Beirut doesn’t look like itself these days. The city is closing in on itself now that those who were able to escape have done so. Those who stayed are worried about what might await them.
Threats to the public from the bombings are on the rise, as are political divisions. Passers-by walk briskly, hoping their cautious haste does not give away any indication of their silent prayers or fears that their last Twitter, Facebook or WhatsApp message might indeed have been just that.
The Lebanese have regained that sense of the caution that became a part of their life during the civil war in the 1980s. They are now paranoid as they pass near any car or walk through any neighborhood well-known as being Sunni or Shi’ite, which makes those areas a likely target for bombs and assassinations.
Relatively speaking, there has been little time between each explosion. But last week saw a turn of events when only a few days separated the two bombings in the city. Politicians are trying to contain the situation through public statements and media campaigns. Such efforts, however, seem weak when measured against the endeavors of those seeking chaos.
Pages on social networking websites are mobilizing people. Lebanese youths have launched a virtual resistance to the situation arising from the bombings across the country. “I am not a martyr” is a slogan used in one campaign on Facebook, which was inspired by the deaths of three young men. They are Mohammed Chaar, Ali Khadra and Malak Zahwi, Lebanese teenagers who were killed in the last two explosions simply because they were in the wrong place at the wrong time.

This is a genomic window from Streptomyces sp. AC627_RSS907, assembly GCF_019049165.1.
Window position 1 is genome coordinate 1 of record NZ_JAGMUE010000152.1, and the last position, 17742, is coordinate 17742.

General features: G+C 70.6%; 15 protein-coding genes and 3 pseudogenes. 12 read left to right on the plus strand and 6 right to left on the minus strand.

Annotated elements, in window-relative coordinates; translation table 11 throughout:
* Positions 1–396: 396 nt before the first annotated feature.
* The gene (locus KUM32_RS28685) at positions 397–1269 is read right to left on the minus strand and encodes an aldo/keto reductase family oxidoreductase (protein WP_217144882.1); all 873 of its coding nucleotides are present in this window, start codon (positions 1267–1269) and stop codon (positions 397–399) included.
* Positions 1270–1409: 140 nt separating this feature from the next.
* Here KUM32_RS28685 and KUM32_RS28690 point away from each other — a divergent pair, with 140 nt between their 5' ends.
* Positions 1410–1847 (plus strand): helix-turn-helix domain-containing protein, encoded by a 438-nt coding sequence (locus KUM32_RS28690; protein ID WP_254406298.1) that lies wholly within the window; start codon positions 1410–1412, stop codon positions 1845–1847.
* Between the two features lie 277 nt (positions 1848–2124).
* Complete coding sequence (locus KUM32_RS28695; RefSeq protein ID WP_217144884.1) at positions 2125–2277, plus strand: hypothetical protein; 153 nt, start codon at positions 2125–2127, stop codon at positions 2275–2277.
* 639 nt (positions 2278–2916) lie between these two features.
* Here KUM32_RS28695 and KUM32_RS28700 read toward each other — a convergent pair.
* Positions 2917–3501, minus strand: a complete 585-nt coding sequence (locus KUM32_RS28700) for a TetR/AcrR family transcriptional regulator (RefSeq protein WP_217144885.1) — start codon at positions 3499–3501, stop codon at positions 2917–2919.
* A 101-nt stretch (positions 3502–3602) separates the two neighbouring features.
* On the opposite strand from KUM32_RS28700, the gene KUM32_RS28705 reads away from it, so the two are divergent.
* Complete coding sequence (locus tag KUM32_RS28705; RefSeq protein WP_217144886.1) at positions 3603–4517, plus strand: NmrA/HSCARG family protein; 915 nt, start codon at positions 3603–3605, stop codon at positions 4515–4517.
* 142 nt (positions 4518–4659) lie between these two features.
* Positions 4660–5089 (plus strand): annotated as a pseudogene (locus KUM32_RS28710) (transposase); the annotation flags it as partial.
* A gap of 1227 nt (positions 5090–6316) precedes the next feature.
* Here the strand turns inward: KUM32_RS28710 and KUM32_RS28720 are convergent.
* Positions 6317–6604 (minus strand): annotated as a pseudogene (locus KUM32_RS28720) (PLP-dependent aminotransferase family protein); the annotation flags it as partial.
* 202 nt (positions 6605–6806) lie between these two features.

The different explosions across the country—whether the one in which former minister Mohamad Chatah was killed or the suicide bombing in Beirut’s southern suburb of Dahieh—targeted civilians above all else. But resisting these explosions with civil campaigns, either in the virtual world or through the traditional media, seems weak when compared with the determination displayed by those carrying out the attacks.
Hezbollah will resume fighting in Syria alongside a criminal regime, and in doing so it will drag Lebanon towards further divisions and jeopardize its people even more. Meanwhile, the Islamic State of Iraq and Syria (ISIS) seems more determined to keep killing. It has announced that it will resume its operations and that the explosions the Lebanese people have suffered up to now are only a part of what it is preparing.
How can the Lebanese confront that through a Facebook campaign here or a comment and Twitter post there? Lebanese historian and author Ahmad Baydoun said that Facebook has become our refuge in Lebanon. This is our reality today. Assassinations and murder haunt us in the streets, so we flee to the virtual world, leaving reality for Hezbollah and ISIS.